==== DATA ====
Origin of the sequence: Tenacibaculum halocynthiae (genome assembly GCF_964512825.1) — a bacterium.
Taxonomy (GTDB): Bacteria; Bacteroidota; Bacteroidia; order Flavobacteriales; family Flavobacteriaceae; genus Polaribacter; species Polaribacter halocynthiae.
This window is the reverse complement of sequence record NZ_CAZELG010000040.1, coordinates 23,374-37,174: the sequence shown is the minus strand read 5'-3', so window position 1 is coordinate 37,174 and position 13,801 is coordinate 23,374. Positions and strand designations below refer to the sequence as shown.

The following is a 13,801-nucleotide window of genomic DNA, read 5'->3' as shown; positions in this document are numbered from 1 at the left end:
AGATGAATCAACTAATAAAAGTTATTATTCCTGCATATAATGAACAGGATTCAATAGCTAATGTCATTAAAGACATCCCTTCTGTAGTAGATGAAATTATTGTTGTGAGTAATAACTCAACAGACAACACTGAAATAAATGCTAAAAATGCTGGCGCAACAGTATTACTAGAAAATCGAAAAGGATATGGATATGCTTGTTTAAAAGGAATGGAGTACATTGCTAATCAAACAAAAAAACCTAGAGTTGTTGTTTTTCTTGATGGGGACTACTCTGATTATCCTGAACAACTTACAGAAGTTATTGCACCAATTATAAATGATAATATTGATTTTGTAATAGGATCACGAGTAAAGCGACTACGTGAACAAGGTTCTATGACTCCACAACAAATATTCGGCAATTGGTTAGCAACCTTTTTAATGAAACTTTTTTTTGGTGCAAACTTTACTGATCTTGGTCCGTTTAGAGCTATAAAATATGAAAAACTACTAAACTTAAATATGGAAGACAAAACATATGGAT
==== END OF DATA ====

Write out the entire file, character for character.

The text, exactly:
Origin of the sequence: Tenacibaculum halocynthiae (genome assembly GCF_964512825.1) — a bacterium.
Taxonomy (GTDB): Bacteria; Bacteroidota; Bacteroidia; order Flavobacteriales; family Flavobacteriaceae; genus Polaribacter; species Polaribacter halocynthiae.
This window is the reverse complement of sequence record NZ_CAZELG010000040.1, coordinates 23,374-37,174: the sequence shown is the minus strand read 5'-3', so window position 1 is coordinate 37,174 and position 13,801 is coordinate 23,374. Positions and strand designations below refer to the sequence as shown.

The following is a 13,801-nucleotide window of genomic DNA, read 5'->3' as shown; positions in this document are numbered from 1 at the left end:
AGATGAATCAACTAATAAAAGTTATTATTCCTGCATATAATGAACAGGATTCAATAGCTAATGTCATTAAAGACATCCCTTCTGTAGTAGATGAAATTATTGTTGTGAGTAATAACTCAACAGACAACACTGAAATAAATGCTAAAAATGCTGGCGCAACAGTATTACTAGAAAATCGAAAAGGATATGGATATGCTTGTTTAAAAGGAATGGAGTACATTGCTAATCAAACAAAAAAACCTAGAGTTGTTGTTTTTCTTGATGGGGACTACTCTGATTATCCTGAACAACTTACAGAAGTTATTGCACCAATTATAAATGATAATATTGATTTTGTAATAGGATCACGAGTAAAGCGACTACGTGAACAAGGTTCTATGACTCCACAACAAATATTCGGCAATTGGTTAGCAACCTTTTTAATGAAACTTTTTTTTGGTGCAAACTTTACTGATCTTGGTCCGTTTAGAGCTATAAAATATGAAAAACTACTAAACTTAAATATGGAAGACAAAACATATGGAT